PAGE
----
>> Commuter chaos in Paris on Tuesday as the first wave of three months of French rail strikes began. Threatening to put the brakes on President Emmanuel Macron's plans to transform the French economy. The country's four main rail unions have called two days of stoppages to be repeated every five days.
They're protesting a shake up of state-owned railway company SNCF. Macron wants to turn that heavily endebted firm into a profit maker. The unions say, he's paving the way for privatization. Commuter lines into Paris will be hit hard in what the SNCF expects to be one of the strike prone countries biggest walkouts in years.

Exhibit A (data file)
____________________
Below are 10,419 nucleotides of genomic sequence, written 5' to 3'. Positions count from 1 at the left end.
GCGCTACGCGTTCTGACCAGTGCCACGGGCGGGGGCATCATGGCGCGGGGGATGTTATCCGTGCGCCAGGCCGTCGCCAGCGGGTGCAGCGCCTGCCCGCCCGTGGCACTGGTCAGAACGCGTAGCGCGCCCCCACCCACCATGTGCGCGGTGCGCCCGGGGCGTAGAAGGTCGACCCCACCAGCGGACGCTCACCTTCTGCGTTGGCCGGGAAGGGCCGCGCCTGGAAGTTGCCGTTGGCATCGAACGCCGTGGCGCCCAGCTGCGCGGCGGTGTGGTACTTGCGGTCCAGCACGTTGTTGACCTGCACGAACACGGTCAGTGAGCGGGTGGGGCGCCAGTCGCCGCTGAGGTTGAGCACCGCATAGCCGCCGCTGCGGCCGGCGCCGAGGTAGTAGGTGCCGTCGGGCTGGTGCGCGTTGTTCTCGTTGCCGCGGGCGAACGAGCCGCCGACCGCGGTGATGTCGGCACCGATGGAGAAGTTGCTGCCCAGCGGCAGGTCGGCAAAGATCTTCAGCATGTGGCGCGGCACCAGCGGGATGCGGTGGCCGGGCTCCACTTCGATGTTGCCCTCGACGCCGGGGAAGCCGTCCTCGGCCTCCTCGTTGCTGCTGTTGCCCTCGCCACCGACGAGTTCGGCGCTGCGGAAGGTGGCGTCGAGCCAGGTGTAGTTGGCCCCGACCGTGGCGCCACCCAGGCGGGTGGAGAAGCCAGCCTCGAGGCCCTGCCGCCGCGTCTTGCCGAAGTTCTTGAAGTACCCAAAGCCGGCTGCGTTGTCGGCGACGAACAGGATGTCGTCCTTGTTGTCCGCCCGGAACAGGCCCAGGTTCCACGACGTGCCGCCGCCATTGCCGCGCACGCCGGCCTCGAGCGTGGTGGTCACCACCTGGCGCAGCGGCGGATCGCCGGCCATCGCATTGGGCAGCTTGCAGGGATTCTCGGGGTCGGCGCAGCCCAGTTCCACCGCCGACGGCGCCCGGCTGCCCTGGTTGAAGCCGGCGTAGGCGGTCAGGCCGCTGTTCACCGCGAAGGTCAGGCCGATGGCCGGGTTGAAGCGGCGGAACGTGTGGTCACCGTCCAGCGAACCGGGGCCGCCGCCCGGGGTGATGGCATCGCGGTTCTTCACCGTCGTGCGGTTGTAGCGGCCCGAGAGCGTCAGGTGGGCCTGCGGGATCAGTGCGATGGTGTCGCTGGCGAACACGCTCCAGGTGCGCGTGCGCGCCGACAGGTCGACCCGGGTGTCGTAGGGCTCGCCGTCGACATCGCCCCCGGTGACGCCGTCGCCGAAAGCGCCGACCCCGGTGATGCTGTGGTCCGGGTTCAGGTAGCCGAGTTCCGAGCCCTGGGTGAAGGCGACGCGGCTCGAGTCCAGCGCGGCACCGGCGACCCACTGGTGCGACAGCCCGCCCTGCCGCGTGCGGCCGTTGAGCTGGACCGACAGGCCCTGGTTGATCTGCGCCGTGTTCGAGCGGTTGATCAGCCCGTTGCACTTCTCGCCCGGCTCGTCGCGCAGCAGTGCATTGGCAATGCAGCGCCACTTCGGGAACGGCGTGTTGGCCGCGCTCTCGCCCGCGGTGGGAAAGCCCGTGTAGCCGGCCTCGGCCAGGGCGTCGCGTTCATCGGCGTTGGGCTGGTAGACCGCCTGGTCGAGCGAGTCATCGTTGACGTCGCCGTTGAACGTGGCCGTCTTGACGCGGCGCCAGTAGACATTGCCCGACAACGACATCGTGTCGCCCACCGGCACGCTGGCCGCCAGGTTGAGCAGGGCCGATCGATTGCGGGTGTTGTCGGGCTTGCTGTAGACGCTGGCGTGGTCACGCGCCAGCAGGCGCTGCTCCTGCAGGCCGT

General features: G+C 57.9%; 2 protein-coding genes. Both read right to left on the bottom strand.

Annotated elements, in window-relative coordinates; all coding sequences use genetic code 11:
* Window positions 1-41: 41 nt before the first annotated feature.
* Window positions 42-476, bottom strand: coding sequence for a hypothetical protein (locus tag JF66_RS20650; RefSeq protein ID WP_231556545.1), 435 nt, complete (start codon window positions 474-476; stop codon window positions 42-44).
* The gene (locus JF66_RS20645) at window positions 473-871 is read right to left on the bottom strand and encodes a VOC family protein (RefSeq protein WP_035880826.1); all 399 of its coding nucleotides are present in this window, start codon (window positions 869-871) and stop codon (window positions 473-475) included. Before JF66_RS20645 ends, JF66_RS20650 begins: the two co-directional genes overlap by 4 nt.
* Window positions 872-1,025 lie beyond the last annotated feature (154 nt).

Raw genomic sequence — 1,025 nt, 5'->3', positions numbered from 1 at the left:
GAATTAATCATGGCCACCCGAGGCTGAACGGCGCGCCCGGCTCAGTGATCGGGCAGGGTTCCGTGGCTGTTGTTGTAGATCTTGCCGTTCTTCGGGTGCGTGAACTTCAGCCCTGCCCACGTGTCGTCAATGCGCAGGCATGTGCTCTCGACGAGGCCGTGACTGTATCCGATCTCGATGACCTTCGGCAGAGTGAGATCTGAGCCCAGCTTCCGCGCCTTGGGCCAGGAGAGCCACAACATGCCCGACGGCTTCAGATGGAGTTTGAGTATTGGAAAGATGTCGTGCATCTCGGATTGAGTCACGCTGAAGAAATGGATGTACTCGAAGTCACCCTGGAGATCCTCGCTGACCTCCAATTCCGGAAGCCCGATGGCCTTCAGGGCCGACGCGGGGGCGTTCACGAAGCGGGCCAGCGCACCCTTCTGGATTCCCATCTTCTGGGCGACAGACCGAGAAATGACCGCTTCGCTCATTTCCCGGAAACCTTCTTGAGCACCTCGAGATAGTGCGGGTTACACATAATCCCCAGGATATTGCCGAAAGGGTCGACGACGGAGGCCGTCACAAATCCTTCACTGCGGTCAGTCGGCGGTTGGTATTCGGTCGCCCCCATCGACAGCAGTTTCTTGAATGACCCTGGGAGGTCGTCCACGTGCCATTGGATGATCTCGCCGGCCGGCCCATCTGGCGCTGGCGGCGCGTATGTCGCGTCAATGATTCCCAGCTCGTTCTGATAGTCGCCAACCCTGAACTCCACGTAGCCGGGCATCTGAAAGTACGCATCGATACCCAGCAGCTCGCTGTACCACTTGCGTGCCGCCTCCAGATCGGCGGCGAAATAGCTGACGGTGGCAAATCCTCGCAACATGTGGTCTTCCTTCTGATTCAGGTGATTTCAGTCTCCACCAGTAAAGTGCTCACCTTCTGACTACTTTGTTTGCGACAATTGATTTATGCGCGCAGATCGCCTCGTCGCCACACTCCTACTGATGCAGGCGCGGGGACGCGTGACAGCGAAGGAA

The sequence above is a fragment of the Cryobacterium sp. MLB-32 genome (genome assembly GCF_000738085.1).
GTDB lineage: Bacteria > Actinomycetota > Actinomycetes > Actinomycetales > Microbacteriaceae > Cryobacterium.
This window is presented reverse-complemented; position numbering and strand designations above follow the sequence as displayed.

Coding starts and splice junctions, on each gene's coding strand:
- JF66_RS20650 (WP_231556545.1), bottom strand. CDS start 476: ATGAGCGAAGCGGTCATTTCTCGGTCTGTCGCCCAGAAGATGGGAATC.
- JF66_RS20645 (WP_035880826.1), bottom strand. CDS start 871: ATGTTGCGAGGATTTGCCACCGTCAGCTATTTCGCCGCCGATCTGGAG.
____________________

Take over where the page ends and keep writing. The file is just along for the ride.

Only one in eight of France's high speed intercity trains will run and international services are also disrupted. Nearly half of SNCF's workforce said in advance that they be taking part.
ey fear Macron's plans could put their job for life guarantees, automatic annual payrolls, and a generous early retirement policy at risk.
And the President also has a lot to lose. The outcome of this strike is likely to set the tone for his reform agenda in areas such as education and pensions. And the last time a French President took on the rail unions, it ended badly. The strikes of 1995 paralyzed Paris and forced Prime Minister Alain Juppe to back down, a defeat from which he failed to recover.
But French unions are much weaker today than they were then. And according to a poll published on Sunday, more than half of French people think this strike is unjustified.